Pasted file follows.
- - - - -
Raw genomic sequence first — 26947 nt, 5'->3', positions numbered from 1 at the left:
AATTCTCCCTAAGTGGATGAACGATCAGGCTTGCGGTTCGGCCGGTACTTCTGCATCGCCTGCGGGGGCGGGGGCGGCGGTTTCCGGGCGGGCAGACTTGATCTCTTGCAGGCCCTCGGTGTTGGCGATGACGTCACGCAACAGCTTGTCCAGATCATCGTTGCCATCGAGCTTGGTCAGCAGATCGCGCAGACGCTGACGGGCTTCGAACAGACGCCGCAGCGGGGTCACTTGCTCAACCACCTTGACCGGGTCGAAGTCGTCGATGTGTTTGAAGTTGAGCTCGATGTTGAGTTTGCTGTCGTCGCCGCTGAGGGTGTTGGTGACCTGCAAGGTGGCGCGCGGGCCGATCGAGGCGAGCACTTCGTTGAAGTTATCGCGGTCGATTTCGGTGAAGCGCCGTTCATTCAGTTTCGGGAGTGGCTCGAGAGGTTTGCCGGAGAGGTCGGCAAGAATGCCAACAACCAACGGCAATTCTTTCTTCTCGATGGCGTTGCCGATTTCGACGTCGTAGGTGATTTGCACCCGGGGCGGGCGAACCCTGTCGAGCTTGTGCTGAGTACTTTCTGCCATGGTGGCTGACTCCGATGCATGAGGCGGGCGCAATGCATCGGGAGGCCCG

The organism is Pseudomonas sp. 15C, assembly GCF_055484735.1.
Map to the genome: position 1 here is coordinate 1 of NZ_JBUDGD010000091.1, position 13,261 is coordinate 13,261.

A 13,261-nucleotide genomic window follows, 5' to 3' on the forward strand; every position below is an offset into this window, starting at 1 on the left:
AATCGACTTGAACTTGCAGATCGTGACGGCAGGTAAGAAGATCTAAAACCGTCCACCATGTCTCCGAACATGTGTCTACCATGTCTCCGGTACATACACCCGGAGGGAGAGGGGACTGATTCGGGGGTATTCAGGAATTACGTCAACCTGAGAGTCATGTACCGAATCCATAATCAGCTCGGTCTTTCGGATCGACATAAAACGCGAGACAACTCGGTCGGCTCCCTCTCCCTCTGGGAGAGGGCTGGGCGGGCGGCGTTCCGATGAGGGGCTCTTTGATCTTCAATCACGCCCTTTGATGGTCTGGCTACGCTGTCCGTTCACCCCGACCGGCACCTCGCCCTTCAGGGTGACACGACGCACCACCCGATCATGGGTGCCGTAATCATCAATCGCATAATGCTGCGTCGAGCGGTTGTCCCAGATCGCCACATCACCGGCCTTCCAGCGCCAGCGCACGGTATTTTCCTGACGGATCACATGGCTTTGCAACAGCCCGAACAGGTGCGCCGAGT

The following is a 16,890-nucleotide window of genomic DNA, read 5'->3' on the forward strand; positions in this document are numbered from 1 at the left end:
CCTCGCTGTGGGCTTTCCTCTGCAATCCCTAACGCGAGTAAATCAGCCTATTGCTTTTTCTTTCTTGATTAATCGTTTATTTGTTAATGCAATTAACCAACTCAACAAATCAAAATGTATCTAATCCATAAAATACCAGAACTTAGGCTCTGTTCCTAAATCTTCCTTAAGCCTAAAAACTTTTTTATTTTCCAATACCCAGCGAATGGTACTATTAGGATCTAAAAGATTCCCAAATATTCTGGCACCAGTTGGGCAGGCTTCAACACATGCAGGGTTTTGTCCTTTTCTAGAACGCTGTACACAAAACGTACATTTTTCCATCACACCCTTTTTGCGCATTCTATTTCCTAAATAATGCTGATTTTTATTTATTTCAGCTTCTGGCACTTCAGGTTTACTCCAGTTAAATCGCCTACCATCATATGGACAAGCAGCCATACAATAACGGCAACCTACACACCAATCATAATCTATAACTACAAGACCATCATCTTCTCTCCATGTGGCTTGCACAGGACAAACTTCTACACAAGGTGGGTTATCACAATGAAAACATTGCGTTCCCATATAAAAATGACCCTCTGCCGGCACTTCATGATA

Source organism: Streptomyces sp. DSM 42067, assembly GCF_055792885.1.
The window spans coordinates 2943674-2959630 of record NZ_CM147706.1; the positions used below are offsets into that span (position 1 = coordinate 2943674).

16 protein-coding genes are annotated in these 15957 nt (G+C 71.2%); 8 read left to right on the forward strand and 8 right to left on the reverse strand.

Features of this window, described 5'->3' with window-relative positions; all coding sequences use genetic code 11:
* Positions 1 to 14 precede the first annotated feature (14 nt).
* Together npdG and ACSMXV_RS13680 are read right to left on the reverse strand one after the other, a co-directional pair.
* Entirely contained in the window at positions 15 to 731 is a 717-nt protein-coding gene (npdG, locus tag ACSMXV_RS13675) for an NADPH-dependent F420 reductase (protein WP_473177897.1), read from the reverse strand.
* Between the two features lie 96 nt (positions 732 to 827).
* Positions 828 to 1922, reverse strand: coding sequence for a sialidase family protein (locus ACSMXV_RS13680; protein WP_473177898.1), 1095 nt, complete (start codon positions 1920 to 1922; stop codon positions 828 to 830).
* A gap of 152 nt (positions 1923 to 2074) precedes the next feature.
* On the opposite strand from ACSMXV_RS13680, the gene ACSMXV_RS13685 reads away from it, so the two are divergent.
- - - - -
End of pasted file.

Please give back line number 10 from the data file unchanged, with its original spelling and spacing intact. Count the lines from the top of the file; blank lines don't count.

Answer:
The window spans coordinates 2943674-2959630 of record NZ_CM147706.1; the positions used below are offsets into that span (position 1 = coordinate 2943674).